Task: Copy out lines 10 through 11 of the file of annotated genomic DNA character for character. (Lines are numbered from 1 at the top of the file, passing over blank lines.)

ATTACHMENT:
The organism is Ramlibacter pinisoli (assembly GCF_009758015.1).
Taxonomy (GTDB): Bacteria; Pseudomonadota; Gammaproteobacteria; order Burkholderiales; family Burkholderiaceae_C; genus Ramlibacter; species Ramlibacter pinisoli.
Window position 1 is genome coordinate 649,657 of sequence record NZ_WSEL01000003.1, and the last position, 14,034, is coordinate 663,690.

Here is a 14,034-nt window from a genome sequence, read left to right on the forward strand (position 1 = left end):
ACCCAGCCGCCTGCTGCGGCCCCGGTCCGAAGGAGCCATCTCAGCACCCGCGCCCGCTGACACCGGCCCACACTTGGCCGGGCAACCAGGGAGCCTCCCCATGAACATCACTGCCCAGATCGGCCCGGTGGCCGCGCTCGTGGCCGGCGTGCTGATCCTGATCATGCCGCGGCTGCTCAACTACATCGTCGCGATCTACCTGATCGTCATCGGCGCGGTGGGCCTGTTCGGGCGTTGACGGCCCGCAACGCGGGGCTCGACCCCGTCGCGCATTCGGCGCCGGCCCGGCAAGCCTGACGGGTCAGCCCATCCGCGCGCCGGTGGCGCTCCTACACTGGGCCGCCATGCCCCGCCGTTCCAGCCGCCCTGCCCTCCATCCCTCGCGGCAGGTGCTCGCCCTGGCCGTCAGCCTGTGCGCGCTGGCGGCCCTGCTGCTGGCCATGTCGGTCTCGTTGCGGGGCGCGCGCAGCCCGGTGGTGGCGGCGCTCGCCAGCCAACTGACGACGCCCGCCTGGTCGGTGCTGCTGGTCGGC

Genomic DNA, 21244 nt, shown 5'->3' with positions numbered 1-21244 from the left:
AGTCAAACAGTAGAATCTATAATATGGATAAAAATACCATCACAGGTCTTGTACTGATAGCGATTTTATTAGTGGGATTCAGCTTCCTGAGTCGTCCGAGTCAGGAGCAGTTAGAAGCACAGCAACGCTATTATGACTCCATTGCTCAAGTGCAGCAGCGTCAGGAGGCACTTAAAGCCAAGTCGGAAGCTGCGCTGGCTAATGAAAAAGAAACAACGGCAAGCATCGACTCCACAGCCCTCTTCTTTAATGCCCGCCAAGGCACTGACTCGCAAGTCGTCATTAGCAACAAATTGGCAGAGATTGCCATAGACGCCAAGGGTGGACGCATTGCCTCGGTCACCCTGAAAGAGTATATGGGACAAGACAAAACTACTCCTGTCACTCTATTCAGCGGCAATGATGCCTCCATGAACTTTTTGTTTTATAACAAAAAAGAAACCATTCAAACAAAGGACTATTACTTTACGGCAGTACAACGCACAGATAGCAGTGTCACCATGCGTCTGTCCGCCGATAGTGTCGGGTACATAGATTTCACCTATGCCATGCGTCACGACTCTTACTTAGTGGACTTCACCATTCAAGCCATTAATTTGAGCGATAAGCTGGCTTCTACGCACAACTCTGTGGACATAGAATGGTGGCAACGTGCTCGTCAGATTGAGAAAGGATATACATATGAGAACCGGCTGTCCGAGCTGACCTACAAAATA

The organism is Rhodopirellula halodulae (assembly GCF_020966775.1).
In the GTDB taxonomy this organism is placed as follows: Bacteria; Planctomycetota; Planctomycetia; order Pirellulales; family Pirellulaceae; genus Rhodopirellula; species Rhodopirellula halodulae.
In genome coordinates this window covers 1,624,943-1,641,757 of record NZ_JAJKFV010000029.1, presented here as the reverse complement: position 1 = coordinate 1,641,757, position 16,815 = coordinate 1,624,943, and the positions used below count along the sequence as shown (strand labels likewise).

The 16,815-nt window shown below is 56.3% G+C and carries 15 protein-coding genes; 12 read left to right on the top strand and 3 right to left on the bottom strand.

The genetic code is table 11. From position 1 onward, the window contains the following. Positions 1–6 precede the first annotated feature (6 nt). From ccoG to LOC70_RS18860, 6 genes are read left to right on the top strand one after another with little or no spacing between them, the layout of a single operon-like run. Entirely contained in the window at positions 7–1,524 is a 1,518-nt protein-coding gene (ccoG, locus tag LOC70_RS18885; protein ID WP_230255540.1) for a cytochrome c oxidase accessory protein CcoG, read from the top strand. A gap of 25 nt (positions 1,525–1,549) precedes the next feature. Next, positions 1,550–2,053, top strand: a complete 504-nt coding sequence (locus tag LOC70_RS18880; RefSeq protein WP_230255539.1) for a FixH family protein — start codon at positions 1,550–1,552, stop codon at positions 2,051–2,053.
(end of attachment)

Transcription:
In genome coordinates this window covers 1,624,943-1,641,757 of record NZ_JAJKFV010000029.1, presented here as the reverse complement: position 1 = coordinate 1,641,757, position 16,815 = coordinate 1,624,943, and the positions used below count along the sequence as shown (strand labels likewise).

The 16,815-nt window shown below is 56.3% G+C and carries 15 protein-coding genes; 12 read left to right on the top strand and 3 right to left on the bottom strand.